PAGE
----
Ender’s Game: Some Observations (5/13)

May 13, 2009

I’ve watched through his eyes, I’ve listened through his ears, and I tell you he’s the one.

Having reached page-214 in Ender’s Game a little after midnight last night, I decided that if I had any interest in functioning today that I had better put the book down and hit the hay.  As anyone that’s been wrapped up in a good book knows, it’s often a difficult if not impossible task to put that book down as weariness calls — and while common sense did win out this time and I closed my eyes for the night my brain would have none of it — and continued to flash scenes from the book, possibilities to come, moral quandaries etc.  and I don’t know how long it took before I actually fell asleep.  I woke up this morning more than a little groggy and given that this is the second time this week this has happened not only do I have an added appreciation for the weariness that Ender endured with less than 6 hours of sleep (sans the battle room as an excuse), but perhaps I should take a page from his advanced intellectual mind and…make more time during the daylight hours to read.


With less than a 1/3rd of the book remaining everything is just starting to hit the fan and I think that I’ve begun to understand how the book managed to capture the imagination of young and old alike when it was first published in 1985.  But let me set this up for a second, it wasn’t all that long ago that I wasn’t sure that I’d be able to get all that  much out of the adventures of the younger set.  I’m 20-some odd years removed from my 10-year old self and reading about the dreams of adolescence, despite my having dreamed them myself, just didn’t appeal to me.  But somewhere along the way something reminded me how much fun I had had with those books in my youth and in returning to Narnia, for example, I found that as an adult I had fostered an even greater appreciation for the land of Aslan than I did as a yung-un.  George MacDonald repeatedly reminded readers that there was a difference between the childish and the child-like and despite advancing ages there is plenty for the adult to glean from the adventures, morals, and settings in the child-like story.

And as Orson Scott Card aptly put it in his introduction to Ender’s Game:

I think most of us , anyway, read these stories that we know are not ‘true’ but because we’re hungry for another kind of truth: The mythic truth about human nature in general, the particular truth about those communities that define our own identity, and the most specific truth of all: our own self-story.  Fiction, because it is not about somebody who actually lived in the real world, always has the possibility of being about oneself.  The story itself, the true story, is the that the audience members create in their minds, guided and shaped by my text, but then transformed, elucidated, expanded, edited, and clarified by their own experience, their own desires, their own hopes and fears.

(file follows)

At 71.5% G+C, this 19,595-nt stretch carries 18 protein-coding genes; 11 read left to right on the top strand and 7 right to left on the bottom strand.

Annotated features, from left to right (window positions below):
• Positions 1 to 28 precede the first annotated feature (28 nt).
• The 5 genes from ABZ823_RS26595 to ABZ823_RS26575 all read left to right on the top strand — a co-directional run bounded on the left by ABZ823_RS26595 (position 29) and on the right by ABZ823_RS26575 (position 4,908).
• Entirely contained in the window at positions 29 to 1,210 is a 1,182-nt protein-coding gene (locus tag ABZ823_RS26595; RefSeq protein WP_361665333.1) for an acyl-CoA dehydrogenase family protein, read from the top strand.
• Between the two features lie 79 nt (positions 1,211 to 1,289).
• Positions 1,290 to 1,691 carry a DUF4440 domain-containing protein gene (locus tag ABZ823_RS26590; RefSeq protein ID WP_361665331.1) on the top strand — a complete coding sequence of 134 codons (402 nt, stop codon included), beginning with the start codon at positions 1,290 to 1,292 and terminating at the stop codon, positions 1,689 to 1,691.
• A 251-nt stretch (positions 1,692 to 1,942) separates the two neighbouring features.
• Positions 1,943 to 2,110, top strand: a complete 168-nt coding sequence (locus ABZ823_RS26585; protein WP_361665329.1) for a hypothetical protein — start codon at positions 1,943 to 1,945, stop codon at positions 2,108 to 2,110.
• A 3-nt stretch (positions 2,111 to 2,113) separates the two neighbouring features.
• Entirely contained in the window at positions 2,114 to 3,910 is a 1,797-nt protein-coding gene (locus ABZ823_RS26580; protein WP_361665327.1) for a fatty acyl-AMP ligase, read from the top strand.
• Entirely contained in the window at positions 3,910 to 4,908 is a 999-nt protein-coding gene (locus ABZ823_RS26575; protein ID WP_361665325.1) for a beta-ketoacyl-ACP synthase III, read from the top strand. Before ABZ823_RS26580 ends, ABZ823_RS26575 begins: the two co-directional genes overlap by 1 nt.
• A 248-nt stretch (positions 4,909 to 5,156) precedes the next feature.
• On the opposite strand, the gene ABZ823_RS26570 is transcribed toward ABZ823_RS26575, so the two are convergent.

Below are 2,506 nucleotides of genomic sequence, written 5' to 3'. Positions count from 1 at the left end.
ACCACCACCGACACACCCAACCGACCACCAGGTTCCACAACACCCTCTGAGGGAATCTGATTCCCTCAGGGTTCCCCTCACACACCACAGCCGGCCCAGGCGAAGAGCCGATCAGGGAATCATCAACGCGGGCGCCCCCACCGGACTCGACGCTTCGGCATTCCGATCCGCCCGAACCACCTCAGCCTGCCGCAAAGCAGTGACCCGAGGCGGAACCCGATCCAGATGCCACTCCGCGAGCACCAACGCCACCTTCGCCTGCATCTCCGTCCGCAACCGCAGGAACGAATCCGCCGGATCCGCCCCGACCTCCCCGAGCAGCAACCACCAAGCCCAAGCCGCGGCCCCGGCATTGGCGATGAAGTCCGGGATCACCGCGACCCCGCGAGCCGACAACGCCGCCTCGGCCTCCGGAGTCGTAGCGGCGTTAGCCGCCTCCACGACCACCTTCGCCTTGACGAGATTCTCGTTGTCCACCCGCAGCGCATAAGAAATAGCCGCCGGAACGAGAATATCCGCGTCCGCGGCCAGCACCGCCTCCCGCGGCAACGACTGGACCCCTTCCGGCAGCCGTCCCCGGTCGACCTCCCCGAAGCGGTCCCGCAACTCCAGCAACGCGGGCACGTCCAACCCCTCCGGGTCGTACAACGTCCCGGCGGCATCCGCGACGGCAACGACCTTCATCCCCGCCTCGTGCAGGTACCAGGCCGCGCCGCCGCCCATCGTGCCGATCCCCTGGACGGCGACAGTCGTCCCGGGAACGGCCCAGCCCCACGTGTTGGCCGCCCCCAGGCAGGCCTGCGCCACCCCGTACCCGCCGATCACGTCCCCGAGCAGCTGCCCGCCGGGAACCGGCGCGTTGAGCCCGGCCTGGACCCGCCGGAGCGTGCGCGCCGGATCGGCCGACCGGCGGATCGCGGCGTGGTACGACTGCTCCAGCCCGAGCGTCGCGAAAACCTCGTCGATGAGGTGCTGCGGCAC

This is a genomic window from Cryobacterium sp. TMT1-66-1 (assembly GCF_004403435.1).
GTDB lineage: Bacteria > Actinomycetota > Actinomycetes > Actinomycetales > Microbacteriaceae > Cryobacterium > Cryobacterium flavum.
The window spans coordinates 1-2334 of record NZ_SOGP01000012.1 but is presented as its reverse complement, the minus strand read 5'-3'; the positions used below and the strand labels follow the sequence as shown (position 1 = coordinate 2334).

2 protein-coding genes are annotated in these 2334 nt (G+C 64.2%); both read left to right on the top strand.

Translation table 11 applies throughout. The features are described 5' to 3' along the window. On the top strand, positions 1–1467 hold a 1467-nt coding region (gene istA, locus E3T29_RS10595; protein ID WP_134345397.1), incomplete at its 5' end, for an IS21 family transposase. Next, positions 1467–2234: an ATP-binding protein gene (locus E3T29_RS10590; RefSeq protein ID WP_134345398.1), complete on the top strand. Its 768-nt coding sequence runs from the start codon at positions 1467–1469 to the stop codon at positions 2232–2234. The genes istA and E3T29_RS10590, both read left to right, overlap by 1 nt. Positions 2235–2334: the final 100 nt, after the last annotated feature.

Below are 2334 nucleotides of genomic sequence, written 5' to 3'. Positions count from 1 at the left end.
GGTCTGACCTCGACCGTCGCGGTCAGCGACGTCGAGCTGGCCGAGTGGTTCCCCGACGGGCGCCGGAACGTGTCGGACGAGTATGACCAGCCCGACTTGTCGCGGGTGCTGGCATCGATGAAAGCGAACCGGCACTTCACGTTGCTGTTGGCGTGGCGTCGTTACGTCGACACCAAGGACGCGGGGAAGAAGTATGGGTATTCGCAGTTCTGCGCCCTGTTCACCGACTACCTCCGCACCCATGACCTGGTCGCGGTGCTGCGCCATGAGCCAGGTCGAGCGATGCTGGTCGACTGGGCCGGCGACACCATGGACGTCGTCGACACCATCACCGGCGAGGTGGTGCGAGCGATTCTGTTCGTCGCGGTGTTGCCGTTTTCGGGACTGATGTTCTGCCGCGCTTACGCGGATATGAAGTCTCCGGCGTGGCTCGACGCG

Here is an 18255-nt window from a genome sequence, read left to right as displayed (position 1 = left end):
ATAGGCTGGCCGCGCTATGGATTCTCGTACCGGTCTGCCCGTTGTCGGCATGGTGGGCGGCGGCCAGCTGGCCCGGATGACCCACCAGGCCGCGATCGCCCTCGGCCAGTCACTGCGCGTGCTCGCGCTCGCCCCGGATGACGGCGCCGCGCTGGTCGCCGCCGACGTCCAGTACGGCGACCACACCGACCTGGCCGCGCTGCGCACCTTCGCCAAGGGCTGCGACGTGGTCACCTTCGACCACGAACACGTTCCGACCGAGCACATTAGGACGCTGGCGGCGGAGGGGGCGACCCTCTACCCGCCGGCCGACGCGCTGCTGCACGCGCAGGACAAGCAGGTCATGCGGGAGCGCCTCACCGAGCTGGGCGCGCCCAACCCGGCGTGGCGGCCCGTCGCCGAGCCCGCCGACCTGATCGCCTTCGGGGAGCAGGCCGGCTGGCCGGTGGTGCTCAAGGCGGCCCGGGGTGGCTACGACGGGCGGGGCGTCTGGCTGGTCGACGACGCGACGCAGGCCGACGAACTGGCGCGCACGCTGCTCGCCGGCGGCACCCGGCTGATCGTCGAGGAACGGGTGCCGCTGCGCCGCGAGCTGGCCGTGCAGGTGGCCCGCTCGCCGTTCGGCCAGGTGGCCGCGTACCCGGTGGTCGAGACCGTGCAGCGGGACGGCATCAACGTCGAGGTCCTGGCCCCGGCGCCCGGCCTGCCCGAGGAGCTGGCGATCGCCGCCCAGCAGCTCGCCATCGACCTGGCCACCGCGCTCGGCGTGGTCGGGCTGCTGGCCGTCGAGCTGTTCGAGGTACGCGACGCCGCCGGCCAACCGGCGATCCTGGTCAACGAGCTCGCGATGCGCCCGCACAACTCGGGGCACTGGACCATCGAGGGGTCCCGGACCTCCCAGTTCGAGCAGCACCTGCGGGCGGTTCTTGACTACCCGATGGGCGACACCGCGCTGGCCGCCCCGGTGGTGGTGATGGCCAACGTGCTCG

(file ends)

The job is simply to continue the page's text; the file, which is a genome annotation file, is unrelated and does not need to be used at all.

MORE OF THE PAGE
The book, and Ender, have endured because we find pieces of ourselves in the character – regardless of age – and identify with his plight, probably wishing along the way that we were as intellectually and physically adept as he was but nonetheless satisfied that somewhere on the surface, or deep down, that we’re also capable of great things if we too have a child like heart, a measure of enthusiasm, and a reason to fight.  Ender was a third, an oddity, and at the ripe old age of 6 had everything taken away from him because he had some desire to protect humanity, to do something he was apparently able to do.  He left his family behind (his sister Valentine being the hardest to part with), lost all communication with them for ~ 4 years, had persistent bullies to deal with, faced a cruel regiment designed to break him if  indeed he could be broken and/or make him stronger if it didn’t kill him in the process.  He faced death threats, abuse, mental assaults, exhaustion and cruelty at the hands of adults for years all holding on to the idea that he wouldn’t lose himself, that mayhaps he could protect humanity one day if he could wake up and endure it again the next day.  Sure, he wanted to go home — but he didn’t.  There’s a perseverance and determination we can all learn from and thanks to Card’s brisk pacing, colorful characters, and a “game” that puts Quidditch to shame (all in good fun) he’s managed to do it in a very entertaining manner. I regret it took me as long to get there, but the lessons in the book certainly aren’t lost on me…and perhaps I’m even more capable of applying them now than I would have been way back then.  That’s what I’m telling myself anyway.

Look for a full review of the book shortly.


One comment

  1. See the Ender’s Game Review for a couple of updated observations.

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